What Is Pudendal Neuralgia?
Pudendal neuralgia is a condition that causes pain, discomfort, or numbness in your pelvis or genitals. It happens when a major nerve in the lower body is damaged or irritated, and it can make it hard to use the bathroom, have sex, or sit down. The pain comes and goes.
It’s not clear exactly how many people have this condition, but experts believe it’s rare.
The pudendal nerve runs from the back of the pelvis to near the base of your penis or vagina, where it branches off into other nerves.
It sends messages to the brain from your genitals, anus, and other nearby body parts. It controls the sphincter muscles that open and close when you use the bathroom.
There are several things that can damage your pudendal nerve.
It can happen when you’re injured, have surgery, or give birth. A tumor or an infection can squeeze or irritate it. And sometimes, certain types of exercise, like spending a lot of time on a bicycle, can cause the problem.
You usually feel pudendal neuralgia symptoms in your lower body, genitals, or perineum (the area between your genitals and anus). These may include:
A sharp or burning pain
Numbness or a pins-and-needles feeling, like when your leg falls asleep
A swollen feeling
These feelings might be worse when you sit down. Or you may have symptoms on both sides of your body, and they might go into your belly, buttocks, or legs.
You also may have problems such as:
A sudden or frequent need to go to the bathroom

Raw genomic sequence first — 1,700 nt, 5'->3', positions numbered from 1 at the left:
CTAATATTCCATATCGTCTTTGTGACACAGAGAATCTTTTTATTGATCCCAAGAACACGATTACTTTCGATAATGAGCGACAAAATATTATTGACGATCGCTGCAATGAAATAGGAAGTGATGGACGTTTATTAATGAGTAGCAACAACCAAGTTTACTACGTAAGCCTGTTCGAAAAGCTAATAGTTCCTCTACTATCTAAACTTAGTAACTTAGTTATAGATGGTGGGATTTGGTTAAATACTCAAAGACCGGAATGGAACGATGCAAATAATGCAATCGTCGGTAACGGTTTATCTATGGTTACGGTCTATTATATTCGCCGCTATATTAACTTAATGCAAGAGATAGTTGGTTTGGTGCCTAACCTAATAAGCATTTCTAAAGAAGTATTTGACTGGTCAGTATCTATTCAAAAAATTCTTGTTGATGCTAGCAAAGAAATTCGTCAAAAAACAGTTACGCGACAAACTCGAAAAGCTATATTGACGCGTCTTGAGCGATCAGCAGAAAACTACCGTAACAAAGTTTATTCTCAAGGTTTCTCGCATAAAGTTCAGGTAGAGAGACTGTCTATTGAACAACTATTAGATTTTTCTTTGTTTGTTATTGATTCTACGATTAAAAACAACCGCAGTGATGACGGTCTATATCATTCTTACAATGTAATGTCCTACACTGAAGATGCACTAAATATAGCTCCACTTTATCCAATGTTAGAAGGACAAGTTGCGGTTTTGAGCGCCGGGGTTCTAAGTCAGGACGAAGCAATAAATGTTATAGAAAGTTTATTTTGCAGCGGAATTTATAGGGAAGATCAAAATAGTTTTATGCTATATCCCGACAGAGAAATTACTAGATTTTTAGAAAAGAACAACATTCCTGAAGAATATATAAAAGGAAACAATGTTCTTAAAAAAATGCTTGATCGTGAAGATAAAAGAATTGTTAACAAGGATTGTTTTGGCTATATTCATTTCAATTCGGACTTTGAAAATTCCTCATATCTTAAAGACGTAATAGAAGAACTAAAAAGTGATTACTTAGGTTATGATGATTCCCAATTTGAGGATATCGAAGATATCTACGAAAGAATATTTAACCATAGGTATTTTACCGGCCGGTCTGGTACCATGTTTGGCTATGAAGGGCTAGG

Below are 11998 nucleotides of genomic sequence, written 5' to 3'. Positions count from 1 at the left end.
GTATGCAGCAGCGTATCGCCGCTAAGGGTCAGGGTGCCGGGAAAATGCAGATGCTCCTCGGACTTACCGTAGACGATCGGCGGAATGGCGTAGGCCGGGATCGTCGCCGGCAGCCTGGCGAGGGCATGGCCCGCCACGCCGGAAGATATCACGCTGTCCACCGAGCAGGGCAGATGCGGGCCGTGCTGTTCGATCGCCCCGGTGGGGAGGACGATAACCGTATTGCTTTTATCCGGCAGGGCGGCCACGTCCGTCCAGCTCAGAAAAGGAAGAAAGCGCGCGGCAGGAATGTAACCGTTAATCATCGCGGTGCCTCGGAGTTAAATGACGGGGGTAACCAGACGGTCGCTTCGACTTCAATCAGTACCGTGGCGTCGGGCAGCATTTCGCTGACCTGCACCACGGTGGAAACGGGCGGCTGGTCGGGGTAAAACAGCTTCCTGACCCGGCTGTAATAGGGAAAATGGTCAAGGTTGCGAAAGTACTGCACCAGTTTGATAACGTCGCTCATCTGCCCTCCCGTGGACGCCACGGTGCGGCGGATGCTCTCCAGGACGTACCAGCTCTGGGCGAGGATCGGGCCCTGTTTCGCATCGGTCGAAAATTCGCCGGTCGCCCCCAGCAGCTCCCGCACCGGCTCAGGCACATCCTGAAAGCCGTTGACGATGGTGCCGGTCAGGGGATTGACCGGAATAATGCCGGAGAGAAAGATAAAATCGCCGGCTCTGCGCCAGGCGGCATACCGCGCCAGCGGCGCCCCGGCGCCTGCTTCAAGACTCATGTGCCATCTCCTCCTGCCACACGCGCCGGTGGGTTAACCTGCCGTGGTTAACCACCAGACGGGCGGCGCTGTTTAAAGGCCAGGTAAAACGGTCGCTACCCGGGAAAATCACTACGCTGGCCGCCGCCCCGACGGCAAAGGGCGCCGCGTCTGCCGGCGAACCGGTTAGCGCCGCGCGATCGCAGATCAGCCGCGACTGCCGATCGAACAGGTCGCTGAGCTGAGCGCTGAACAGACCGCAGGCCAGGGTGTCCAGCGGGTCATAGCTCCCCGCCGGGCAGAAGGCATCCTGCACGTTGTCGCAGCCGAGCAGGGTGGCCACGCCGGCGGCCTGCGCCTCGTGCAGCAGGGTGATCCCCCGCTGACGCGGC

Trouble or pain during sex
For men, problems getting an erection
If you have pelvic pain, tell your doctor. At your appointment, you’ll answer questions about your symptoms and get a physical examination. Your doctor will put a finger into your vagina or rectum and put pressure on the nerve to check on it.
You might also get an imaging test with an MRI machine. It uses powerful magnets and radio waves to take a picture of your body’s internal organs.
Your doctor may also give you a pudendal nerve block. This is a shot you get in your pelvis to numb the nerve and see if your symptoms go away.
Most people with pudendal neuralgia get treatment with a combination of physical therapy, lifestyle changes, and medicines.
Sit up straight or stand more often to help with nerve pain. This can take pressure off the pudendal nerve.
Don’t do squats or cycle. Certain exercises can make pudendal neuralgia worse.
Go for physical therapy. It relaxes and stretches the muscles at the lower end of your pelvis, known as the pelvic floor. This can ease pressure that may irritate the pudendal nerve. If pudendal neuralgia makes it hard to control your bladder or bowels, physical therapy can help with that, too.
Try prescription medication. Muscle relaxants may help relieve symptoms of pudendal neuralgia. Drugs used to treat other conditions, like depression or epilepsy, might also help.
If these don’t work, your doctor may give you a shot of medications that numb the nerve or lower inflammation, which lessens pressure. These may take several weeks to fully take effect.
In rare cases, your doctor may recommend surgery to remove anything that presses on the nerve. You may also get a small electrical device put under your skin to stimulate the nerve and interrupt the pain signals it sends to the brain.
WebMD Medical Reference Reviewed by Tyler Wheeler, MD on January 27, 2020
National Institutes of Health, Genetic and Rare Diseases Information Center: “Pudendal Neuralgia.”
Health Organization for Pudendal Education: “Anatomy of the pudendal nerve.”
Obstetrical and Gynecological Survey: “Diagnostic criteria for pudendal neuralgia by pudendal nerve entrapment (Nantes criteria).”
U.K. National Health Service: “Pudendal neuralgia.”
University of Rochester Medical Center: “Pudendal neuralgia,” “Pudendal nerve block.”
Women’s Health Research Institute of Australia: “Pudendal Neuralgia.”
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Article Provided By: webmd
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